The Beaudin Lab is interested in how early life events program immunity and susceptibility to immune dysfunction across the lifespan. We approach this question by defining the developmental pathways by which hematopoietic or blood progenitors produce specialized immune cells during development, and how perturbation of fetal hematopoiesis shapes the trajectory of the immune system at the level of the hematopoietic stem cell.

Publications:

Leung GA, Cool T, Valencia CH, Worthington A, Beaudin AE, Forsberg EC. (2019) The lymphoid-associated interleukin 7 receptor (IL-7R) regulates tissue resident macrophage development. bioRxiv. Pre-print.

Boyer SW, Rajendiran S, Beaudin AE, Perez-Cunningham J, Smith-Berdan S, Martin EW, Muthuswamy PK, Cheung C, Tsang H, Landon M, Forsberg EC. (2019) Clonal and quantitative in vivo assessment of hematopoietic stem and progenitor cell differentiation. Stem Cell Reports. In press.

Beaudin AE, Boyer SW, Perez-Cunningham J, Hernandez GE, Derderian SC, Jujjavarapu C, Aaserude E, MacKenzie T, Forsberg EC. (2016) A Transient Developmental Hematopoietic Stem Cell Gives Rise to Innate-like B and T Cells. Cell Stem Cell. Dec 1;19(6):768-783. doi: 10.1016/j.stem.2016.08.013. Epub 2016 Sep 22.

 

abeaudin@ucmerced.edu
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Xuecai Ge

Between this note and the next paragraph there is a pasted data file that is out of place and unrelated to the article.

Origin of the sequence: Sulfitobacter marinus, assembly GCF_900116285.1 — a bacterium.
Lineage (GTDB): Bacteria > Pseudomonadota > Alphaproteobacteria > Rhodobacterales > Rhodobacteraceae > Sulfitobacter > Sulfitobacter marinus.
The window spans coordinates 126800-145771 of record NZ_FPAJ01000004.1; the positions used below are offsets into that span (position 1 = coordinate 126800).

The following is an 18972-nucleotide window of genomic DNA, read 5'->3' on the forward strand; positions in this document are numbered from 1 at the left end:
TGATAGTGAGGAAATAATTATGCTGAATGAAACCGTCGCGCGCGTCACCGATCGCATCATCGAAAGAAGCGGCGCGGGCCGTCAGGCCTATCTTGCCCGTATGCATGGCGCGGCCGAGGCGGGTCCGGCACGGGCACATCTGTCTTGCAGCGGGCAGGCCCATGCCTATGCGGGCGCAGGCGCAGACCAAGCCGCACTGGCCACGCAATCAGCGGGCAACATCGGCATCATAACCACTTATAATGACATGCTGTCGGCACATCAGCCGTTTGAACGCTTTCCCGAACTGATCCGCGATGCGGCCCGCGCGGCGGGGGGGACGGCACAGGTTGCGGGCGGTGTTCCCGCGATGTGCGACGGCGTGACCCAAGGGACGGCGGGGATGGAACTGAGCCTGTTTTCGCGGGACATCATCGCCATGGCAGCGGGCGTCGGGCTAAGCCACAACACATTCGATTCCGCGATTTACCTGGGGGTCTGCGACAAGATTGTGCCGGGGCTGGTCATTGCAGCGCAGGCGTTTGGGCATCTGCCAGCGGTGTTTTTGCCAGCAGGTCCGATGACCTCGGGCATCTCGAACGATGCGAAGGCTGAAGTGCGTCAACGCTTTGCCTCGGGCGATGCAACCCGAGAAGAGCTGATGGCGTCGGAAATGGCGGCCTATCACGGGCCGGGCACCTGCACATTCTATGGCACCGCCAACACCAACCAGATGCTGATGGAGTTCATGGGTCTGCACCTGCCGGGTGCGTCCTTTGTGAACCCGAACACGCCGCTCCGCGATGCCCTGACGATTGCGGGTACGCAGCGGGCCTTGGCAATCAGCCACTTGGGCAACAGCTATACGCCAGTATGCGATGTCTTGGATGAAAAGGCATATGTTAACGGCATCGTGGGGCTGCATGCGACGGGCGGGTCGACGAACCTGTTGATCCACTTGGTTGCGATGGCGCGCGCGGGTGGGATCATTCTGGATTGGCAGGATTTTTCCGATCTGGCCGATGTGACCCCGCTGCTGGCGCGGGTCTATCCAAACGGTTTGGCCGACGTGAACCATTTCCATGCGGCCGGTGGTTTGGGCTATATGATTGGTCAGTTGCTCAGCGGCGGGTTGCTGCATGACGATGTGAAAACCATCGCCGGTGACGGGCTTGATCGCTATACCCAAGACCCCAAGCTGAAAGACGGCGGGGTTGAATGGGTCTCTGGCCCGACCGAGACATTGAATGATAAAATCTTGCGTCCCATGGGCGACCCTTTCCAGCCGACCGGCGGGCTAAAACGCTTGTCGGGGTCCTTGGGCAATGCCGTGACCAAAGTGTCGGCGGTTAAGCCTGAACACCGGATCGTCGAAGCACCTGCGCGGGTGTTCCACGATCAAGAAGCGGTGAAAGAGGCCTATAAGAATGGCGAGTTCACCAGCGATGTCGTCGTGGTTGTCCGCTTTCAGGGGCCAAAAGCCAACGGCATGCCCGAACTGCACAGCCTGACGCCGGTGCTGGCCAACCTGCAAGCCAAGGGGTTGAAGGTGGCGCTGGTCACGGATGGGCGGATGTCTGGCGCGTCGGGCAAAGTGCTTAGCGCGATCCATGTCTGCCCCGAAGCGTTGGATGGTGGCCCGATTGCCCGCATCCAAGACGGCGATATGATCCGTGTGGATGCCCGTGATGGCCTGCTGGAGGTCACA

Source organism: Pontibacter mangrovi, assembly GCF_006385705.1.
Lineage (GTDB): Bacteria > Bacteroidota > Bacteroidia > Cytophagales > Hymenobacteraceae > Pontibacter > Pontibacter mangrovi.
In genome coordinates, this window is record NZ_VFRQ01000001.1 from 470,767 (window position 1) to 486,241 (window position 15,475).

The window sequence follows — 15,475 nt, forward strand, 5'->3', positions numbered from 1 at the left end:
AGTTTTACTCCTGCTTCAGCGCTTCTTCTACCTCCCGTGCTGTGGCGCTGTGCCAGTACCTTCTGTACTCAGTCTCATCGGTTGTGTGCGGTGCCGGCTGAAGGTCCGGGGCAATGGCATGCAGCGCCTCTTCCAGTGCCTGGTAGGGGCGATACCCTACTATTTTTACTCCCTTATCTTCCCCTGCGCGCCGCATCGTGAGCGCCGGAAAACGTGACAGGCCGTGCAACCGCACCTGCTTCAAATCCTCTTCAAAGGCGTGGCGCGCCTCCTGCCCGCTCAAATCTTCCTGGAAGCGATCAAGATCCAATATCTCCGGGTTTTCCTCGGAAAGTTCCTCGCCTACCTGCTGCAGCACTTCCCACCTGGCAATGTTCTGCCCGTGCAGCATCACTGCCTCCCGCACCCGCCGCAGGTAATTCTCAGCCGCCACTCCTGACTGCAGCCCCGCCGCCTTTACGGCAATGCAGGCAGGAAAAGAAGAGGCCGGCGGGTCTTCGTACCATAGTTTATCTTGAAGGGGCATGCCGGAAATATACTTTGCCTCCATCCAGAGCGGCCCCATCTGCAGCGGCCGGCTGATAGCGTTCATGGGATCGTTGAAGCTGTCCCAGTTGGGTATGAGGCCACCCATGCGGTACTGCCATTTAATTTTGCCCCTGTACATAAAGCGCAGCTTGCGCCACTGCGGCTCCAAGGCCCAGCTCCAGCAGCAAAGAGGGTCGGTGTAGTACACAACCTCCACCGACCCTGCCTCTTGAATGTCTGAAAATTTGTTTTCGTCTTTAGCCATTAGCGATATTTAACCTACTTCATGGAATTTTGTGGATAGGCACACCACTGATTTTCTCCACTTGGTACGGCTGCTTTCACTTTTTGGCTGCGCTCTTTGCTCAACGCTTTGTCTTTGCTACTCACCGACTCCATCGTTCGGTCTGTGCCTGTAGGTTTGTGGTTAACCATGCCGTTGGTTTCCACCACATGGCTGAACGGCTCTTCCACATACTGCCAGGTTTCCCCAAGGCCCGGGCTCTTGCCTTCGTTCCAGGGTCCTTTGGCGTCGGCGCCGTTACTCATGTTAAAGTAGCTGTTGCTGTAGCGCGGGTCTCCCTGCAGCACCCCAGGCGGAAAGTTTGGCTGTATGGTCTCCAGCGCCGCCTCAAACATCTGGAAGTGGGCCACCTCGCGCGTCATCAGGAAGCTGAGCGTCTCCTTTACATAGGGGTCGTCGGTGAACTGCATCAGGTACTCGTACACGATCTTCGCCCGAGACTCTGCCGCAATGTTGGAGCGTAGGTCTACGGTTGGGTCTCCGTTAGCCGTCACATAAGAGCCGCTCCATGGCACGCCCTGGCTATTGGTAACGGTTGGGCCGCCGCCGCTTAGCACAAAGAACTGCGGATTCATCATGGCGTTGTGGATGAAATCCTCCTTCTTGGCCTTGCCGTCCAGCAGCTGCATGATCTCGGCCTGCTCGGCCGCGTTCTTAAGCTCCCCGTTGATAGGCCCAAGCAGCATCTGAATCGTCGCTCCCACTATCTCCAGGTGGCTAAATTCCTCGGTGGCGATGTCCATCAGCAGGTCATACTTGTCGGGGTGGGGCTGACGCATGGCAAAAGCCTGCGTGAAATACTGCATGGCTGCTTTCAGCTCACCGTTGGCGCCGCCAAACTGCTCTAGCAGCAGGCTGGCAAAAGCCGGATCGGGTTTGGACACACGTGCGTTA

Assistant Professor

We study mechanisms of cell signaling in the developing brain, focusing on primary cilium, the antenna-like organelle that integrate signaling pathways in the cell. Our research aims to shed light on how signaling errors lead to brain developmental disorders.

Publications:

Ge X*, Yang H, Bednarek MA, Galon-Tilleman H, Chen P, Chen M, Lichtman JS, Wang Y, Dalmas O, Yin Y, Tian H, Jermutus L, Grimsby J, Rondinone, CM, Konkar A, Kaplan, DD. (2018) LEAP2 is an endogenous Antagonist of the Ghrelin Receptor. Cell Metabolism. 27(2): 461-469. doi: 10.1016/j.cmet.2017.10.01 *Author of correspondence.

Ge X, Milenkovic L, Suyama K, Hartl T, Winan A, Meyer T, Scott MP. (2015) Integration of Neuropilin with Hedgehog signal transduction through control of Phosphodiesterase 4 and protein kinase A. eLife. 4:e07068. DOI: 10.7554/eLife.07068.

Ge X, Frank CL, Calderon de Anda F, Tsai LH. (2010) Hook3 and PCM1 regulate neurogenesis by controlling the centrosome dynamics and interkinetic nuclear migration. Neuron 65:191-203

xge2@ucmerced.edu
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Stephanie Woo
Assistant Professor

The Woo Lab is interested in how dynamic cellular processes such as cell migration and cell adhesion contribute to the formation of the gastrointestinal epithelium, using the zebrafish embryo as our model system. We are also interested in developing new tools to study in vivo cell biology.

Publications:

Woo, S, Housley, MP, Weiner, OD, and Stainier DYR (2012) Nodal signaling regulates endodermal cell motility and actin dynamics via Rac1 and Prex1. J. Cell Biol. 198(5): 941- 952.

Reade, A, Motta-Mena, LB, Gardner, KH, Stainier, DY, Weiner, OD, and Woo, S (2017) TAEL: a zebrafish-optimized optogenetic gene expression system with fine spatial and temporal control. Development. 144(2): 345-355. 

swoo6@ucmerced.edu
(209) 228-4030
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Chris Amemiya
Professor
camemiya@ucmerced.edu